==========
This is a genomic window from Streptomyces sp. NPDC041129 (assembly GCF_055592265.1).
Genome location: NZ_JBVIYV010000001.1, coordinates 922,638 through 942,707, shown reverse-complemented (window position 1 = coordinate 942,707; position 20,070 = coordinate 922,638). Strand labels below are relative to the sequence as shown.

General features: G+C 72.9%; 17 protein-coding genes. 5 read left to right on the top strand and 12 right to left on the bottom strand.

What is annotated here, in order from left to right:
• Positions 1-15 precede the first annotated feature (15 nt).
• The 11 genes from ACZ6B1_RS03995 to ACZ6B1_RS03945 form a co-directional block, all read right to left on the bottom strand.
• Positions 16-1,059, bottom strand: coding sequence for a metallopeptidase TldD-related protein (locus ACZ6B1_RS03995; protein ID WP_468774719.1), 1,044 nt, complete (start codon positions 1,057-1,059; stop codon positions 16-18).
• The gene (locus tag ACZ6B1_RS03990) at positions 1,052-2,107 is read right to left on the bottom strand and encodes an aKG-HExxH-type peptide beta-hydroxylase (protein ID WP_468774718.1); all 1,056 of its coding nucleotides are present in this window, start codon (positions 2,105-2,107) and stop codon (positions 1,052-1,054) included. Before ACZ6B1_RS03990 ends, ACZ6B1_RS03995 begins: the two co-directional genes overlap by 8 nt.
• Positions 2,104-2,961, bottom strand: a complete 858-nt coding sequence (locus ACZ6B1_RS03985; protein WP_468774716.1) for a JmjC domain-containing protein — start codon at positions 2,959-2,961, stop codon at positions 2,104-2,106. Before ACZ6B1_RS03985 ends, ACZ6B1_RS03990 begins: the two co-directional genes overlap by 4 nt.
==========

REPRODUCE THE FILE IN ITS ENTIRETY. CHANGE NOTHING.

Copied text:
This is a genomic window from Streptomyces sp. NPDC041129 (assembly GCF_055592265.1).
Genome location: NZ_JBVIYV010000001.1, coordinates 922,638 through 942,707, shown reverse-complemented (window position 1 = coordinate 942,707; position 20,070 = coordinate 922,638). Strand labels below are relative to the sequence as shown.

General features: G+C 72.9%; 17 protein-coding genes. 5 read left to right on the top strand and 12 right to left on the bottom strand.

What is annotated here, in order from left to right:
• Positions 1-15 precede the first annotated feature (15 nt).
• The 11 genes from ACZ6B1_RS03995 to ACZ6B1_RS03945 form a co-directional block, all read right to left on the bottom strand.
• Positions 16-1,059, bottom strand: coding sequence for a metallopeptidase TldD-related protein (locus ACZ6B1_RS03995; protein ID WP_468774719.1), 1,044 nt, complete (start codon positions 1,057-1,059; stop codon positions 16-18).
• The gene (locus tag ACZ6B1_RS03990) at positions 1,052-2,107 is read right to left on the bottom strand and encodes an aKG-HExxH-type peptide beta-hydroxylase (protein ID WP_468774718.1); all 1,056 of its coding nucleotides are present in this window, start codon (positions 2,105-2,107) and stop codon (positions 1,052-1,054) included. Before ACZ6B1_RS03990 ends, ACZ6B1_RS03995 begins: the two co-directional genes overlap by 8 nt.
• Positions 2,104-2,961, bottom strand: a complete 858-nt coding sequence (locus ACZ6B1_RS03985; protein WP_468774716.1) for a JmjC domain-containing protein — start codon at positions 2,959-2,961, stop codon at positions 2,104-2,106. Before ACZ6B1_RS03985 ends, ACZ6B1_RS03990 begins: the two co-directional genes overlap by 4 nt.